A field of dead corn sits next to the Lincolnland Agri-Energy ethanol plant… (Scott Olson / Getty Images )
The drought that has gripped the gut of the United States is intensifying and shows no signs of lessening, according to a report released Thursday.
The latest map of the United States and Puerto Rico reflects that 53.44% of the land is now in moderate drought or worse, up from 53.17% the week before, according to the U.S. Drought Monitor. Severe drought or worse is reported in 38.11% of the country, up in a week from 35.32%; extreme drought or worse is reported in 17.2% of the land, compared with 11.32% the week before.
When just the continental United States is measured, more than 63% of the area is in some state of drought, the highest figure since the Monitor was started in 1999.
PHOTOS: Severe U.S. drought
“We’ve seen tremendous intensification of drought through Illinois, Iowa, Missouri, Indiana, Arkansas, Kansas and Nebraska, and into part of Wyoming and South Dakota in the last week,” said Brian Fuchs, a climatologist and U.S. Drought Monitor author.
“This drought is two-pronged,” Fuchs said. “Not only the dryness but the heat is playing a big and important role. Even areas that have picked up rain are still suffering because of the heat.”
Earlier this week, the U.S. Department of Agriculture reported that 55% of the nation’s pasture and range land is now in poor to very poor condition, breaking last week’s record. Agriculture Secretary Tom Vilsack designated 76 additional counties in six states as drought disaster areas, bringing the total for the 2012 crop year to 1,369 counties across 31 states.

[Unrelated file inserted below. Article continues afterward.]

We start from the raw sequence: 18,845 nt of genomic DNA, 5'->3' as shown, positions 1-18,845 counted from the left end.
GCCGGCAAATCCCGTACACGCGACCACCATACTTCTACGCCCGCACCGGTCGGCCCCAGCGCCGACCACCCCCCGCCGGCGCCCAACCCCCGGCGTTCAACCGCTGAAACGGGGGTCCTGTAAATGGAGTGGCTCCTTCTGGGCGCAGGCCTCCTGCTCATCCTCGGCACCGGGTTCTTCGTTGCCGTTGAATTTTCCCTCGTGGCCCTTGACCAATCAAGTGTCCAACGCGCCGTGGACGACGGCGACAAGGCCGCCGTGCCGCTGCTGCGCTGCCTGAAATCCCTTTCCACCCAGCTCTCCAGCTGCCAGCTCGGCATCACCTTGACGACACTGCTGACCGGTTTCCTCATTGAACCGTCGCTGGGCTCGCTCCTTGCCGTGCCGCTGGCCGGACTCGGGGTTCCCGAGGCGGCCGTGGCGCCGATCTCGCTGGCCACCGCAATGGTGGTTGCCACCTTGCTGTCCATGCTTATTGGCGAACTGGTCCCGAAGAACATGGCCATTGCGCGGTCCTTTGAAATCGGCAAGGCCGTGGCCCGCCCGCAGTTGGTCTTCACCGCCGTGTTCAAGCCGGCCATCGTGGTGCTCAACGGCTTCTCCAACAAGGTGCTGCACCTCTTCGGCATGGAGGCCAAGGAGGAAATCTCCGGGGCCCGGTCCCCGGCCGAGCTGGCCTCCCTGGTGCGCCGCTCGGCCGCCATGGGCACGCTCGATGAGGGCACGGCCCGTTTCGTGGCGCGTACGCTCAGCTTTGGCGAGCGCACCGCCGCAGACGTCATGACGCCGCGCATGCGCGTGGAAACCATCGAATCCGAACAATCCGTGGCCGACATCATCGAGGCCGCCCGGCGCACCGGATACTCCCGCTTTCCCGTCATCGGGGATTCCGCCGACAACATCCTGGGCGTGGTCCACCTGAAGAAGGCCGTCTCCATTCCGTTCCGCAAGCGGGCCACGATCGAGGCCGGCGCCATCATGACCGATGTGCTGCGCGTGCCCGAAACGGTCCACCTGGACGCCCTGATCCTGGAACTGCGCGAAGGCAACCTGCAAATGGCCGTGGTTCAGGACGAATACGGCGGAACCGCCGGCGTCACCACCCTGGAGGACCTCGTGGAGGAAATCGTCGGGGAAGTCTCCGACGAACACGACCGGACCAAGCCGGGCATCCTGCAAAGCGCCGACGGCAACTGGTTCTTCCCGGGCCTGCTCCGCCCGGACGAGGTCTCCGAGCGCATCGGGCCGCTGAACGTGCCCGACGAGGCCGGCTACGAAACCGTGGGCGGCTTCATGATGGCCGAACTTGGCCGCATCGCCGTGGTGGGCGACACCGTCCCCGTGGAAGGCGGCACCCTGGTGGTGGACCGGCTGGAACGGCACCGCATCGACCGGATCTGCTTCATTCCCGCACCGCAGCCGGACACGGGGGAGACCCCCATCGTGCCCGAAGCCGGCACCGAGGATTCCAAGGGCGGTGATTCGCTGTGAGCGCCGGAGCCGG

More than two dozen large wildfires were burning – most in the West but several in the Plains.
One of the questions is: What will be the impact of the drought for consumers?
“In 2013, as a result of this drought, we are looking at above-normal food price inflation.... Consumers are certainly going to feel it,” the Department of Agriculture said this week. It is projecting a price inflation of between 3% to 4% -- higher than the usual annual rate of about 2.8%.
Milk, eggs, beef, poultry and pork prices will all probably go up because feed will be in shorter supply. Traditionally, dairy products are the first to feel price increases, but that can take months.
Beef prices could even drop initially as farmers liquidate their herds because of the rising price of feed.
The U.S. Drought Monitor map is jointly produced by the National Drought Mitigation Center at the University of Nebraska-Lincoln, the National Oceanic and Atmospheric Administration, the U.S. Department of Agriculture, and about 350 drought observers across the country. It is released each Thursday based on data through the previous Tuesday.
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